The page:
Improving social security in India

Programme description

Title: Indo-German Social Security Programme
Commissioned by: German Federal Ministry for Economic Cooperation and Development (BMZ)
Country: India
Lead executing agency: Ministry of Health and Family Welfare
Overall term: 2011 to 2020

India IGSSP. A women and her son present their RSBY insurance card. © GIZ


More than 400 million people – around 88 per cent of India’s labour force – are employed as daily wage labourers without contracts, as landless farm labourers or as small traders. The majority of these informal workers and their families have no access to appropriate social security. Families can fall into poverty as a result of unforeseen expenses and loss of income due to illness, accidents or death of the primary earner, or as old age reduces their earning opportunities. India’s central and state governments offer a range of social security programmes. However, these programmes are often poorly organised and difficult to access for workers in the informal sector.


The social security system for informal workers and their families has improved.

India IGSSP. Registering for RSBY: a woman’s fingerprints are recorded on her RSBY


The Indo-German Social Security Programme (IGSSP) provides policy advice, strengthens the capacities of ministries and other stakeholders, develops training materials, carries out evaluations, offers IT advice, and develops monitoring instruments and information campaigns for informal workers.

The programme has two main fields of activity. Firstly, a national health insurance scheme for the poor is being designed and introduced. In addition, it improves the coordination of different social security programmes and promotes closer cooperation.

The lead executing agency of the programme is the Indian Ministry of Health and Family Welfare (MoHFW). In the past, the programme has advised MoHFW on the implementation of Rashtriya Swasthya Bima Yojana (RSBY), a social health insurance scheme for India’s poor, which was active until late 2018. Currently, the programme is supporting MoHFW and the newly established National Health Authority (NHA) in designing and implementing a new major health reform. This reform entails setting up a national health insurance scheme called Pradhan Mantri Jan Arogya Yojana (PM-JAY). The scheme aims to increase the number of insured persons substantially to 500 million and vastly improve the quality and scope of health services for the poor and vulnerable.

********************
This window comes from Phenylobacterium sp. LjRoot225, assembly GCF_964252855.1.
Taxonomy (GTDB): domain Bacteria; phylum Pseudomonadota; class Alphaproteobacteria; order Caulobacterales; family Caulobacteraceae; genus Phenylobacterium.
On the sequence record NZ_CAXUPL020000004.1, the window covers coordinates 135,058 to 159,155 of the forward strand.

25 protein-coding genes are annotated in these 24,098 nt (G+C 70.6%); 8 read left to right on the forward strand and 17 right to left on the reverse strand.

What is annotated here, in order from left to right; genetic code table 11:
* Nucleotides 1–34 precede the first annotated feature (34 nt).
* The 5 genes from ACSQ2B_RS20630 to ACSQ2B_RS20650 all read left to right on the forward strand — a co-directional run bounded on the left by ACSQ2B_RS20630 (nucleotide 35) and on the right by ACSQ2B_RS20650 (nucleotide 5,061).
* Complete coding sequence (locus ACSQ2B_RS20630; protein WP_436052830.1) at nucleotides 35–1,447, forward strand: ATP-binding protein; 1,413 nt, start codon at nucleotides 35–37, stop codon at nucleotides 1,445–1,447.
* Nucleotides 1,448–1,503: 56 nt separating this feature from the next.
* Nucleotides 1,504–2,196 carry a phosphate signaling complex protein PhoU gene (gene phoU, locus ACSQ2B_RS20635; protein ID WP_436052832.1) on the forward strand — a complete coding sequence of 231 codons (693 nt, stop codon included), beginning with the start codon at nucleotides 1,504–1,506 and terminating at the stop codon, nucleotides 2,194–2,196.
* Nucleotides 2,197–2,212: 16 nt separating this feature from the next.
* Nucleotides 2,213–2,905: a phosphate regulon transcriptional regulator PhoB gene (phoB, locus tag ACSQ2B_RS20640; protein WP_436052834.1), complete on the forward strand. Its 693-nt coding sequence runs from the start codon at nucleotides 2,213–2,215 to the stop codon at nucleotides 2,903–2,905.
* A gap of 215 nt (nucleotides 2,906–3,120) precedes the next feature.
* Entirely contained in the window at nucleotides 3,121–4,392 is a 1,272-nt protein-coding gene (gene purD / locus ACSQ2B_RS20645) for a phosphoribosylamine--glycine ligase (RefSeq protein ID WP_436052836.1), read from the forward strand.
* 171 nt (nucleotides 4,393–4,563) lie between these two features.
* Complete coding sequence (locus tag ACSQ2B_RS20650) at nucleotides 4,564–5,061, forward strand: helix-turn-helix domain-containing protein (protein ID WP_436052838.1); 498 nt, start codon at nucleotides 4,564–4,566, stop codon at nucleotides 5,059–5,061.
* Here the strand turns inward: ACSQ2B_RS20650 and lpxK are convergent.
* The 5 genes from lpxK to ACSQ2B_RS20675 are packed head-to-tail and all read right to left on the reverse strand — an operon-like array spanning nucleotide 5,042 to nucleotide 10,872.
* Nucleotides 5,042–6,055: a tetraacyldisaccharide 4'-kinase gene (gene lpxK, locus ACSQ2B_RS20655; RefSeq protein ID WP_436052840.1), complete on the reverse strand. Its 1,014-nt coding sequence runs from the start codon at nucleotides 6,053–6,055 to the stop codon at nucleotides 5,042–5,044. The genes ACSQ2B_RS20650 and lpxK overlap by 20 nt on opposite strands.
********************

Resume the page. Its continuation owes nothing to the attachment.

Scaling-up of India’s national health insurance: Until the current health reform, RSBY was one of the world’s largest health insurance schemes in terms of the number of beneficiaries. In March 2016, over 41 million poor households with approximately 125 million persons were enrolled in the scheme. The new health insurance is more ambitious: it is the world’s largest fully state-funded health insurance scheme.

Better access to health care for the poor: RSBY covered around 11.8 million hospitalisations in more than 10,000 registered hospitals.

Improved medical coverage for women: The percentage of women insured under RSBY rose from 41 to 49 per cent in a period of four years.

Lower out-of-pocket expenditure for hospital treatment: Independent evaluations show that families covered under RSBY have had lower out-of-pocket expenditure on inpatient care.

Use of innovative IT instruments: Using innovative technologies, entitlement to health care can be easily verified and electronically processed. This has improved the efficiency of government programmes and made them more inclusive.

Strengthening capacities in government agencies: Thanks to the GIZ Professional Programme, which provides training for managers and specialists implementing health insurance in India, the capacities of government agencies have been sustainably strengthened. 

Establishment of Single Window Service Centres (SWSCs): The Government of Karnataka has opened around 1,200 SWSCs in all 30 districts of the state following a pilot phase in which IGSSP demonstrated the benefits of such centres for informal workers. 

Improved livelihoods for the elderly: Together with the non-governmental organisation HelpAge India, the programme has set up more than 900 elderly self-help groups (ESHGs) with a total of 12,400 members in the state of Bihar.